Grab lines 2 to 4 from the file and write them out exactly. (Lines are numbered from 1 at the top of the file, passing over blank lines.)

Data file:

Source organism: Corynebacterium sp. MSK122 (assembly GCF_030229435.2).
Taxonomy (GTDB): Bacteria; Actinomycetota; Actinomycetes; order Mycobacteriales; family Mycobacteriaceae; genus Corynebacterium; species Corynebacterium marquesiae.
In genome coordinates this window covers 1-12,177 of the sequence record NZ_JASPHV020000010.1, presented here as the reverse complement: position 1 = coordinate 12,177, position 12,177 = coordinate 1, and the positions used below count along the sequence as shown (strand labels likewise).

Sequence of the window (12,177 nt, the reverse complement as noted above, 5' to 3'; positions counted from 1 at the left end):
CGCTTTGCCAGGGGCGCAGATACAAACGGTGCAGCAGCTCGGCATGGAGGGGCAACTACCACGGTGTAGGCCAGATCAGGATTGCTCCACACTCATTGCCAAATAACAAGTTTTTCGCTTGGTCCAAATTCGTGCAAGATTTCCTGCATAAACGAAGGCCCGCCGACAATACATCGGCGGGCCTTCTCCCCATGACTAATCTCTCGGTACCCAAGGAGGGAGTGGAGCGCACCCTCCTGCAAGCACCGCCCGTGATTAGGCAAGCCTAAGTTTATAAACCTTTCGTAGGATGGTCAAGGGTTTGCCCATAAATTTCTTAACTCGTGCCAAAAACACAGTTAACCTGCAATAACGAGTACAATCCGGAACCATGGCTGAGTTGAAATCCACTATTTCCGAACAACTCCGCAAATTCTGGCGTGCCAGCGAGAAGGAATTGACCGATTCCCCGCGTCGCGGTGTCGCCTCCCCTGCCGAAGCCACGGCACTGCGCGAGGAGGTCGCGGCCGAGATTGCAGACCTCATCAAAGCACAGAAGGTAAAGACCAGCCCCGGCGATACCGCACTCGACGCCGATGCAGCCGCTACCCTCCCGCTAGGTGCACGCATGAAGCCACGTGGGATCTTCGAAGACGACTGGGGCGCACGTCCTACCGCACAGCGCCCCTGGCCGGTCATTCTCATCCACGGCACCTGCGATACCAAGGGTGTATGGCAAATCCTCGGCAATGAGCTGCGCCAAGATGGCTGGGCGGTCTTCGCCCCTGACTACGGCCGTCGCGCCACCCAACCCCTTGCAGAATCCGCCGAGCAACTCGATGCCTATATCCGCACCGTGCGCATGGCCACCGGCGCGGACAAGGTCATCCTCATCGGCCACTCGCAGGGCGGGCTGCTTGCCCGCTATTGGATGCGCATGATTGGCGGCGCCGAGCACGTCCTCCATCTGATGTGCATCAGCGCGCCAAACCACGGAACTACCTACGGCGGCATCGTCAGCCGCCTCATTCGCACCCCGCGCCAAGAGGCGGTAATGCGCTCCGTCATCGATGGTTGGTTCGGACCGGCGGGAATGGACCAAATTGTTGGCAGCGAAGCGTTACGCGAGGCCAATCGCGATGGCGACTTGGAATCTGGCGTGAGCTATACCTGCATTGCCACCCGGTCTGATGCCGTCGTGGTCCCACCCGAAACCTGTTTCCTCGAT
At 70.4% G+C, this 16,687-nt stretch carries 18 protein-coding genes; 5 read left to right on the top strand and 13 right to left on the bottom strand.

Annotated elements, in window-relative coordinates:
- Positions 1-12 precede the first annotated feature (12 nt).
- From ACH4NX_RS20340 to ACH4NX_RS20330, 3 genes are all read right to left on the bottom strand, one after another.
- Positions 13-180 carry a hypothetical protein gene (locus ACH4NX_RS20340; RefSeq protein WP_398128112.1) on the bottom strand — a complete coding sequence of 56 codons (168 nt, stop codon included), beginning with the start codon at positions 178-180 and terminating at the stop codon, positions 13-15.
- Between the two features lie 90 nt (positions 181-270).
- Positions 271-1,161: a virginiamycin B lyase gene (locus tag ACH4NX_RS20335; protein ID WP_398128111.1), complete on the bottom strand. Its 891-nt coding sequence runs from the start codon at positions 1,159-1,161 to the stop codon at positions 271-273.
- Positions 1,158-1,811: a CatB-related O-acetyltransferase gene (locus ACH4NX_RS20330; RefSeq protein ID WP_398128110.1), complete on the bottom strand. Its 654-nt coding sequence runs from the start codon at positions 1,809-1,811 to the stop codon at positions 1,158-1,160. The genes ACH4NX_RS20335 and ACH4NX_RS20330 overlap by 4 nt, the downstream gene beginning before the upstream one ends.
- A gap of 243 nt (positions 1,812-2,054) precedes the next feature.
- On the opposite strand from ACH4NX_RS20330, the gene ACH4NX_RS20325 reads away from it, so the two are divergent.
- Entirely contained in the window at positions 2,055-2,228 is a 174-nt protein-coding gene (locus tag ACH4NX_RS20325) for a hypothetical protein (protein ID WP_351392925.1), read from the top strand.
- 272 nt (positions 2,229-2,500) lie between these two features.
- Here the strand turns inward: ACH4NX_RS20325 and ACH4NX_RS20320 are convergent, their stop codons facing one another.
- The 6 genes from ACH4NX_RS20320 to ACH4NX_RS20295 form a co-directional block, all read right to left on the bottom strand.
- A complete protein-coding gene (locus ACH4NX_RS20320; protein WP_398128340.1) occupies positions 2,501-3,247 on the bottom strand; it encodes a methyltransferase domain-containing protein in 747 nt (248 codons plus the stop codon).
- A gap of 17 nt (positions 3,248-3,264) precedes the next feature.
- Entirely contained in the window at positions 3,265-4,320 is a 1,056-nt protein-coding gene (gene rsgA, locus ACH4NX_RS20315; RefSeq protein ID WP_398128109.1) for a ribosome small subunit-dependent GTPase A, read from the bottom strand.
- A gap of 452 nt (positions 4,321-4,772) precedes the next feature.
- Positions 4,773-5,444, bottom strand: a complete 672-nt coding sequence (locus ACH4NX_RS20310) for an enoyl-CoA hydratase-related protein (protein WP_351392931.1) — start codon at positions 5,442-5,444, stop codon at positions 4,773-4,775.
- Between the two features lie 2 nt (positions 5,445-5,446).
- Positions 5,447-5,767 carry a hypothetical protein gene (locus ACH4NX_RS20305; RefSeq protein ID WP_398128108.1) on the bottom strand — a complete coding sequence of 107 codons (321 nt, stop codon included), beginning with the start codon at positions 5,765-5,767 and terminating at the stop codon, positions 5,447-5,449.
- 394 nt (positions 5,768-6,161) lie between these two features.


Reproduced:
Taxonomy (GTDB): Bacteria; Actinomycetota; Actinomycetes; order Mycobacteriales; family Mycobacteriaceae; genus Corynebacterium; species Corynebacterium marquesiae.
In genome coordinates this window covers 1-12,177 of the sequence record NZ_JASPHV020000010.1, presented here as the reverse complement: position 1 = coordinate 12,177, position 12,177 = coordinate 1, and the positions used below count along the sequence as shown (strand labels likewise).

Sequence of the window (12,177 nt, the reverse complement as noted above, 5' to 3'; positions counted from 1 at the left end):